# Why would a very electrically short helical antenna change significantly by adding 1 inch to both leads?

This question is in regards to high power transmission at 13.56 MHz.

I kind of understand the concepts of what an electrically short antenna is as well as how radiation resistance affects radiative efficiency (increased radiation resistance means increased efficiency.)

I've run into a situation where, adding one inch to the straight leads of a helical antenna has seemingly greatly reduced performance despite maintaining the same coil turn number, turn pitch, and circumference. The circumference of the antenna is such that it is ≪0.01λ, and the pitch is even smaller. The antenna is surrounded by a ground plane which also much smaller in diameter than the wavelength. If the radiation resistance equation for a small loop area with circumference ≪ λ/3 from Wikipedia page for radiation resistance is to be believed, the radiation resistance is R≪1. The equation for this is $$R_{rad}=320\pi^4\left(\frac{N\,A}{\lambda^2}\right)^2.$$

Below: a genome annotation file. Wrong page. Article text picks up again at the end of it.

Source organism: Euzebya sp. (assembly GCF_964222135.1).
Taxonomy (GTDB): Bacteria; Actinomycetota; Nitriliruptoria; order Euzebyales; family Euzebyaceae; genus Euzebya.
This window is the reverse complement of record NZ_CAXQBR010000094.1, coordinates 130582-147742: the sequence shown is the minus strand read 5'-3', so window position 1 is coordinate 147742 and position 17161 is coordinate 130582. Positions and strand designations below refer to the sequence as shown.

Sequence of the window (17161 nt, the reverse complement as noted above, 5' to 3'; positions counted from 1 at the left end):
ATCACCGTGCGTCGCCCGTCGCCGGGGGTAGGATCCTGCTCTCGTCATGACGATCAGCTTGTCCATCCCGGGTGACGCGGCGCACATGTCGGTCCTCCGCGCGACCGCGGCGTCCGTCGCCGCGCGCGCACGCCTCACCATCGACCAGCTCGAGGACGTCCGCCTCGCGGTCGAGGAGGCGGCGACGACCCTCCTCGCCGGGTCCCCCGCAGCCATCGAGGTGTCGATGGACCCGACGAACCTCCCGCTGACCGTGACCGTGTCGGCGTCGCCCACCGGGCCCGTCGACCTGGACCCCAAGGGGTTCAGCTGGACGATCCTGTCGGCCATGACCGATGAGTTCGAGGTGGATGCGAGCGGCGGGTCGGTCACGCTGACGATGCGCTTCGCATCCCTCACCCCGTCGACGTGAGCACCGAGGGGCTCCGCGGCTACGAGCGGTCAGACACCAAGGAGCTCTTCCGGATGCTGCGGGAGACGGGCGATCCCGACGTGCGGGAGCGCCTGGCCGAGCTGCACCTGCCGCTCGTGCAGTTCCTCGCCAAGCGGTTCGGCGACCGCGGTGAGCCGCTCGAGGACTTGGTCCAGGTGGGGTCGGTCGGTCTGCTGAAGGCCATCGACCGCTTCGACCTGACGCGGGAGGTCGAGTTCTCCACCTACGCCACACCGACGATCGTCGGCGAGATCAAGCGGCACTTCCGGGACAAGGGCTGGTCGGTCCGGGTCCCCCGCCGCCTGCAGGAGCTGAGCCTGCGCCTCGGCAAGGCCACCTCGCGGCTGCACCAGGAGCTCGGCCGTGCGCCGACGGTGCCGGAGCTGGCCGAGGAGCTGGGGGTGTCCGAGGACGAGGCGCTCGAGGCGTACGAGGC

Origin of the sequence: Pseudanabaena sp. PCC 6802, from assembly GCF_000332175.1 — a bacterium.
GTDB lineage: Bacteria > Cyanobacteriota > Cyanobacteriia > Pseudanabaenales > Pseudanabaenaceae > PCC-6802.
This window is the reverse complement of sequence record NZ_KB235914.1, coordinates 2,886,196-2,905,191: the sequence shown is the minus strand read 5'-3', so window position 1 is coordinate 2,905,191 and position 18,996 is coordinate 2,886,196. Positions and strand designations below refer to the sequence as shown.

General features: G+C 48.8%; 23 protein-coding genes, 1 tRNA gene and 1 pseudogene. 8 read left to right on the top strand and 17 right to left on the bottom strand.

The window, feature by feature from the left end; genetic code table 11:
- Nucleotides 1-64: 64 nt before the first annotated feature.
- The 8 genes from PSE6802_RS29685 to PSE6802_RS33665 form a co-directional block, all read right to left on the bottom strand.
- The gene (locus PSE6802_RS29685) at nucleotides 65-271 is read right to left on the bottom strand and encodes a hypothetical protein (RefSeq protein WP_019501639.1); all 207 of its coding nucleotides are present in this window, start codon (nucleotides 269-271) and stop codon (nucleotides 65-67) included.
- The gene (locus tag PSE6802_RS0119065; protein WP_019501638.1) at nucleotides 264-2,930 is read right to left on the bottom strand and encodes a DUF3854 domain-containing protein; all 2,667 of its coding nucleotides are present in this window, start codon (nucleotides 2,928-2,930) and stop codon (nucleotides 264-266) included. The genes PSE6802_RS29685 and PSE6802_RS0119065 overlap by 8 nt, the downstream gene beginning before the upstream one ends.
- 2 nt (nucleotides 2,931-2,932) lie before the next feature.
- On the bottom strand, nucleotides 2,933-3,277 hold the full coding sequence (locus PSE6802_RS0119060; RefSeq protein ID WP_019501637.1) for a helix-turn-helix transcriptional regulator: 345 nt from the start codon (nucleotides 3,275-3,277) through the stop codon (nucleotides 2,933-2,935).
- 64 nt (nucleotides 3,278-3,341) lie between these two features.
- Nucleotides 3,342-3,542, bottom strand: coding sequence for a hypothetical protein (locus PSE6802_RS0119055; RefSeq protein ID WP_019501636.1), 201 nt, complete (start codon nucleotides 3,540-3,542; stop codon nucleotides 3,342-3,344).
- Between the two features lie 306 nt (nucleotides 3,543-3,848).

Why would simply adding λ/871 to the leads make such a difference?

I should add that I'm trying to couple power to something inside the coil.

• Took me a while to realize "1 in" means "an inch"; that's a very useless measure, not because you used freedom units instead of proper SI units that people outside a single country can also work with, but because 1 inch might be much or very little relative to wavelength, and the rest of your antenna. Can you tell replace the "1 in" by something like "1/100 radius" or similar? Feb 28, 2023 at 16:40
• @MarcusMüller freedom units is a funny term ... it's more shoot yourself in the foot units Feb 28, 2023 at 17:10
• @jsotola you mean lose a mars sonde units? Feb 28, 2023 at 17:17
• Please show a picture of the antenna/coil with dimensions. Feb 28, 2023 at 18:21
• @MarcusMüller I have changed "1 inch" to the appropriate fraction of a wavelength at 13.56 MHz. Mar 14, 2023 at 19:39